What colour is environmental responsibility?
Well, if you were to judge by the products in the eco and organic section of the supermarket, it's definitely brown. Reminiscent of the paper bags of our childhood, plain beige has no competition as the colour du jour.
Oh, there may be muted patterns and type in other shades, and green can stake a claim as long as it's not too violent a shade, but brown is the overall vibe. Bright colours are so obviously synthetic - shoppers in this aisle would much rather their ink came in softer, more 'authentic' tones.
In reality, the organic-style chip packet is often no better than any other chip packet, and sometimes that goes for the contents, too.
So when you pick up a fattening snack in a plastic wrapper, as long as it's brown you can still get that special healthy sort of glow.
Of course, knowing this can't necessarily stop you doing it (I say, munching on my lentil crisps).
The psychology of packaging is an actual thing, and one that manufacturers exploit routinely.
In some ways we should thank them, since the process of choosing a product would be exponentially more complicated if everything came in the same wrapping.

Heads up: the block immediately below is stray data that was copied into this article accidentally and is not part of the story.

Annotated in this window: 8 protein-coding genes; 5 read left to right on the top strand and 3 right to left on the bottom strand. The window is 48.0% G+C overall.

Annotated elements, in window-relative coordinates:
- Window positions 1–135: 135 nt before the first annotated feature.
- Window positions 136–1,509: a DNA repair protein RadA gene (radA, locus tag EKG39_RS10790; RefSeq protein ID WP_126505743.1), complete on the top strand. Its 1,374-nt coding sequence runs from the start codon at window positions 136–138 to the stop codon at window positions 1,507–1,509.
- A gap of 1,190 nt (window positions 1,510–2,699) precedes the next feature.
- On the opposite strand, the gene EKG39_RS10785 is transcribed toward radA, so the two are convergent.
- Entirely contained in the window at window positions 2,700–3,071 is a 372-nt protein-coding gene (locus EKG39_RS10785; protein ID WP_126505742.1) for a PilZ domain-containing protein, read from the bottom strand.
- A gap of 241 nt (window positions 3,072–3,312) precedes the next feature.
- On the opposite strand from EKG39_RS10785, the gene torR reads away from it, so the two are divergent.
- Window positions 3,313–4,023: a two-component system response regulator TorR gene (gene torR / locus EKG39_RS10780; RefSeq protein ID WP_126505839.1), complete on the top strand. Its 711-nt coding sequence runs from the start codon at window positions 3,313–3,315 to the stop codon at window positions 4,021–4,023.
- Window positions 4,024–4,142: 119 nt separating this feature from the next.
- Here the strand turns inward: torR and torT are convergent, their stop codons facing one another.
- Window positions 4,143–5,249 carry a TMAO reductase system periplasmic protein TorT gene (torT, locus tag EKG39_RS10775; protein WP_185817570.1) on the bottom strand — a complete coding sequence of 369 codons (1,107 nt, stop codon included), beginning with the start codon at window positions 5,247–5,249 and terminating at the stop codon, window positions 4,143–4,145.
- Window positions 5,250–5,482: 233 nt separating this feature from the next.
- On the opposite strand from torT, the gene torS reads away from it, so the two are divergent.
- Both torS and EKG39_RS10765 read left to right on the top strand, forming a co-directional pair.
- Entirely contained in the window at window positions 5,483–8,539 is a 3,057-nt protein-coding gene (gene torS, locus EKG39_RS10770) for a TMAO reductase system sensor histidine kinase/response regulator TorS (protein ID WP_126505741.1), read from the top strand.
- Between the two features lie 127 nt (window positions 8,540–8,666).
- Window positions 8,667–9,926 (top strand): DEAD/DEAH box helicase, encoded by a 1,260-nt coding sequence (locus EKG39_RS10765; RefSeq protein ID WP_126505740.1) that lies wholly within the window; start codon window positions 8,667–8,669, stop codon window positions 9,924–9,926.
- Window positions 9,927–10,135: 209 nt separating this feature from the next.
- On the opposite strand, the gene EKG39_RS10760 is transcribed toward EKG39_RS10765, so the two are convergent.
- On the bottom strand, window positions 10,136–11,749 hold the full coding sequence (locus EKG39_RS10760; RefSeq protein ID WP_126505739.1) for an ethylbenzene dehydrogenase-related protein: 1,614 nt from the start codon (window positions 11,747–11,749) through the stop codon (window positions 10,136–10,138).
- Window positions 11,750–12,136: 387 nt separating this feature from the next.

Much like choosing a book by its cover (which of course we all do), we at least in part pick our products based on our emotional reaction to the box or bag they sit in.
It's a shortcut for our over-stimulated brains, so we can grab something off the shelf and have a rough idea of what we're getting, without needing to read the fine print. So the quality jams with more fruit come in prettily shaped jars with classic fonts on the labels. The thin, sugary jams come in bog-standard jars with plain labels or lurid photos of fruit on them. You don't even need to look at the price tag.
But what if someone puts cheap jam in the fancy jars and jacks up the price accordingly? It's not exactly false advertising - buyer beware - but it does make life confusing. I guess it's back to those nutrition panels after all.